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Sky Object of the Month - The Lunar X and V

The Lunar X – Images by Jerry Lodriguss (www.astropix.com)

The Lunar X – Images by Jerry Lodriguss (www.astropix.com)

The moon – what a royal pain in the butt! For a week or so around its full phase, the moon floods the nighttime sky with a natural form of light pollution, frustrating experienced backyard astronomers who try in vain to view faint deep-sky objects. Its only value, they claim, is to the novice skygazer who seeks an easy target for his or her first telescope.

We need to rethink that attitude. Like it or not, the visual splendor of the moon far exceeds that of the finest Messier and NGC objects. It’s much more than just a “cosmic playpen” for the beginner or a stagnant “been there, done that” object. In fact, a number of serious amateur astronomers religiously observe and study the moon. To them, the moon is a world replete with thousands of intricate features that constantly change in appearance as sunlight wends its way across the lunar surface.

Some of the more intriguing lunar sights are transient features - short-lived phantoms formed by shadows cast by crater rims or by high-altitude areas capturing the glint of the rising sun. Many of these occur near the lunar terminator. One of the most remarkable is the “Lunar X” which appears around the time of first quarter moon. I first learned about the X while reading Philip Harrington’s book Cosmic Challenge. It results when light from the rising sun first strikes an elevated area formed by the conjunction of four craters near the crater Werner.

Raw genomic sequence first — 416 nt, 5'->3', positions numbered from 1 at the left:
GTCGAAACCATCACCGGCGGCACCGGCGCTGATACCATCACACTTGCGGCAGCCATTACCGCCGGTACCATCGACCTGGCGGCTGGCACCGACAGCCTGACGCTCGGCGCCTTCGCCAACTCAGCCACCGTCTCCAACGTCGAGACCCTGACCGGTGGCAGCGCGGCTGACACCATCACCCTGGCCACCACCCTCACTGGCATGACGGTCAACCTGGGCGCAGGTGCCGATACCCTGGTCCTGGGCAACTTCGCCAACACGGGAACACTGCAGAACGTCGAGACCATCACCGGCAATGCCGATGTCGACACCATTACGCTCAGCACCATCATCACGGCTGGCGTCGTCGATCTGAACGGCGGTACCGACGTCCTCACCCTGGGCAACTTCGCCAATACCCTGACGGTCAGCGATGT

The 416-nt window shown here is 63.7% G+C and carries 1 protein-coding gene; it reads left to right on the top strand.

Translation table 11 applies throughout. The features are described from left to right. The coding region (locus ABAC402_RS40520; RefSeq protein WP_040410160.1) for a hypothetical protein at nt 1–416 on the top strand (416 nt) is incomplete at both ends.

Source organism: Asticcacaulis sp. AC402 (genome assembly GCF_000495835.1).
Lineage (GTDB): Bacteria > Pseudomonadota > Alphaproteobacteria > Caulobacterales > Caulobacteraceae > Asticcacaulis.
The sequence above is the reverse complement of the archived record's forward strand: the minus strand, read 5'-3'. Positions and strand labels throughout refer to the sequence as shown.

Harrington’s write-up included a timetable of Lunar X appearances. Tipped off by this information, I decided to see the Lunar X for myself. Peering into the eyepiece, I was amazed at how readily visible the X was. How had I missed it? How, for that matter, had legions of other amateur astronomers failed to see it, or at least announce its existence? Although it appears on a number of early lunar photographs, the Lunar X wasn’t formally introduced to the public until 2004 when it was described by Canadian amateur astronomer David Chapman in an issue of SkyNews Magazine. Perhaps the Lunar X was lost in the overwhelming amount of detail the first quarter moon presents.

The accompanying photograph shows the location of the Lunar X (look about one third of the way up from the lunar south pole). This month, it will be visible on the 25th for several hours centered on 6:34pm. Lunar X will again appear on Sep 22 at 5:46pm and Nov 20 at 9:25pm. By coincidence, another letter appears near the terminator at the same time as the Lunar X. Can you spot it?

Glenn Chaple
Author:
Glenn Chaple
Entry Date:
Jul 1, 2012
Published Under:
Glenn Chaple's Columns
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